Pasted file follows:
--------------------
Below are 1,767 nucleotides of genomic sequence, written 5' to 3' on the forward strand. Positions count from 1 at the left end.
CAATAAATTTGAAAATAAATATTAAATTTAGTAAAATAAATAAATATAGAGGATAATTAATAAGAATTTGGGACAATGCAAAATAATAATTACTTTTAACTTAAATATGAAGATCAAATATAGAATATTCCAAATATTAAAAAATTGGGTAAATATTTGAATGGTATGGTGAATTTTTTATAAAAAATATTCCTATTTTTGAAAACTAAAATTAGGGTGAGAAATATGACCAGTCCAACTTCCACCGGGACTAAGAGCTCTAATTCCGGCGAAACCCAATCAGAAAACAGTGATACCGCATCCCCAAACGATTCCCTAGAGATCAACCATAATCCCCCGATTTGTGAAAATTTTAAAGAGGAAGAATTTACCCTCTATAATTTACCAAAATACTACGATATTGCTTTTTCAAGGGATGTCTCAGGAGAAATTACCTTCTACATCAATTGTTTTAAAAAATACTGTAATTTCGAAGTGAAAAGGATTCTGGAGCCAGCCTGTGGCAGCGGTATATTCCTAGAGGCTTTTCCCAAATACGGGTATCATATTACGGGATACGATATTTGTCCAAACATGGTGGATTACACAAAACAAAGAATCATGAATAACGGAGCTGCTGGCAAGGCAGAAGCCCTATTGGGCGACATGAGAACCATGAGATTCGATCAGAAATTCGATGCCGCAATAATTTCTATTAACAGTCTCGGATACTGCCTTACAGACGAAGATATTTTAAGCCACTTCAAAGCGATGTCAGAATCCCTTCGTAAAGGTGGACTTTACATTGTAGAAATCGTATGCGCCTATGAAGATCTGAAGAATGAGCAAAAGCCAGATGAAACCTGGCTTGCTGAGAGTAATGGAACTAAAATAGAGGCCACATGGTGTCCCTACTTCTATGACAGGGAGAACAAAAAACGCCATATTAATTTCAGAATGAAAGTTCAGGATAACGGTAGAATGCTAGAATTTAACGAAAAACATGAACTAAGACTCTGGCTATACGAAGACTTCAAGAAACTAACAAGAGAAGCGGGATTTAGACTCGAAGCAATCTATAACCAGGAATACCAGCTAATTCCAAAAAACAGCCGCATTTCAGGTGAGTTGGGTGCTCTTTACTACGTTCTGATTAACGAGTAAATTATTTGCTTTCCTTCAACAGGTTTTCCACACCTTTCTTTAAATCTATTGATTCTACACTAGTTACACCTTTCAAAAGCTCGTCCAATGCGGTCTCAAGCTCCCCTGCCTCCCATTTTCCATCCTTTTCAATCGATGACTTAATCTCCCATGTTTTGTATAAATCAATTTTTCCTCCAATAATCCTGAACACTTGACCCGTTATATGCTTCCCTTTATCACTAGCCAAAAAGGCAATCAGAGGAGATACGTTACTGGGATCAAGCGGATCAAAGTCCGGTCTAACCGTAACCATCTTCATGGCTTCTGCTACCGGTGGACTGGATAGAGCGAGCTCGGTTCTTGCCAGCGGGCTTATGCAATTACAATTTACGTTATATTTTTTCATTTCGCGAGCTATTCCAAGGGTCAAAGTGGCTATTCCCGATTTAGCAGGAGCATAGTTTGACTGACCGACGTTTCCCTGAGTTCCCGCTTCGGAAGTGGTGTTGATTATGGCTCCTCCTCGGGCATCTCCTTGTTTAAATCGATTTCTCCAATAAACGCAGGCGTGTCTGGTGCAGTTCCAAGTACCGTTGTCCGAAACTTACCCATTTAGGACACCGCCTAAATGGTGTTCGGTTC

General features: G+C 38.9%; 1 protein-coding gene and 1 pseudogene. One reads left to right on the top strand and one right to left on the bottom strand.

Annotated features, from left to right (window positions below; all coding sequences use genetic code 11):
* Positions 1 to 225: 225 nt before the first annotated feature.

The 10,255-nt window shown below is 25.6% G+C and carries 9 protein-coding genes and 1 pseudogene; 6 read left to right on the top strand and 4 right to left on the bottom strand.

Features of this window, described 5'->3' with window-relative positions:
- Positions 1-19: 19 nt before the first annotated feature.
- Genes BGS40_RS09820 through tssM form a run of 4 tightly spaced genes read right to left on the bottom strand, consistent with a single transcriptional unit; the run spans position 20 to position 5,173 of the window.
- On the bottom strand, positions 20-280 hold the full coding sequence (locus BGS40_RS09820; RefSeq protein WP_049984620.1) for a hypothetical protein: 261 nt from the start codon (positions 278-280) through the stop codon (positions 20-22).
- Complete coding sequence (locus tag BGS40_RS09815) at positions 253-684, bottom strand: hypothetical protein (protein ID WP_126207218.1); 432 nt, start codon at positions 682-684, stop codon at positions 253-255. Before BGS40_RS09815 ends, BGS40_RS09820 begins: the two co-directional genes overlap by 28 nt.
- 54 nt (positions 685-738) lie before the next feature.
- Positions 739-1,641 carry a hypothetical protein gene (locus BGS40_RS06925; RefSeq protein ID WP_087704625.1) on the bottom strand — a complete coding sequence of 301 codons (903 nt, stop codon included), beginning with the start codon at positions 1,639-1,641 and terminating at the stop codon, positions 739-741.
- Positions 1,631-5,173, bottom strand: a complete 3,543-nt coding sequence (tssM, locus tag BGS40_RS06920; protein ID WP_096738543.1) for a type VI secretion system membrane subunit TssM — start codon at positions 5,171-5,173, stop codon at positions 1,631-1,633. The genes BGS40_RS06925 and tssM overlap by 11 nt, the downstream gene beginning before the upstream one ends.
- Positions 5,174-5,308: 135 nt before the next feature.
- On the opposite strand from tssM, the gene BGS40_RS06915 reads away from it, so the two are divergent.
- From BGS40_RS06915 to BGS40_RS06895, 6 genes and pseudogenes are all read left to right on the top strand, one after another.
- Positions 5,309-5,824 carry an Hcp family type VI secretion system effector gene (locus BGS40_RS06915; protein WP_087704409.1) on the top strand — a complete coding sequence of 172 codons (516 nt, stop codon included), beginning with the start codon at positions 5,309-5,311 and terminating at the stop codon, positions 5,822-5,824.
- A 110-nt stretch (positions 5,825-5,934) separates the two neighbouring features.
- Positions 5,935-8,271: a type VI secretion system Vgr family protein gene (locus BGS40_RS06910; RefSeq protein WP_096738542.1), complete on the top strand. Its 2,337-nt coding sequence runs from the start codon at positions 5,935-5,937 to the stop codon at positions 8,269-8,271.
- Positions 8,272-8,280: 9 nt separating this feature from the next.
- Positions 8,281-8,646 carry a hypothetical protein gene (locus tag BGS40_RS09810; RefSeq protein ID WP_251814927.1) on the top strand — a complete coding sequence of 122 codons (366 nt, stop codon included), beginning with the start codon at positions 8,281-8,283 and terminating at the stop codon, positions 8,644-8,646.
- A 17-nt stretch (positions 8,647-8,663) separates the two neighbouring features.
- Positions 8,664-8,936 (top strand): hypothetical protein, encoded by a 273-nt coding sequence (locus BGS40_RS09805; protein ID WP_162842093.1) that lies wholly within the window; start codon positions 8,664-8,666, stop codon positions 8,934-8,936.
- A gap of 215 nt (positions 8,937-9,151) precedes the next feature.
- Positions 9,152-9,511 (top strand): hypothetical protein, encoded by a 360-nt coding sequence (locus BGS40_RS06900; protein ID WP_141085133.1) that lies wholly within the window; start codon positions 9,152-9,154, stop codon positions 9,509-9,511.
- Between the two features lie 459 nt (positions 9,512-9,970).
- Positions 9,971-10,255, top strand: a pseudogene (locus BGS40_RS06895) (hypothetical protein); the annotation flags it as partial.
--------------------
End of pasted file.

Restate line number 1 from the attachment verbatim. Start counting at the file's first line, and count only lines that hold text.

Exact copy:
Below are 1,767 nucleotides of genomic sequence, written 5' to 3' on the forward strand. Positions count from 1 at the left end.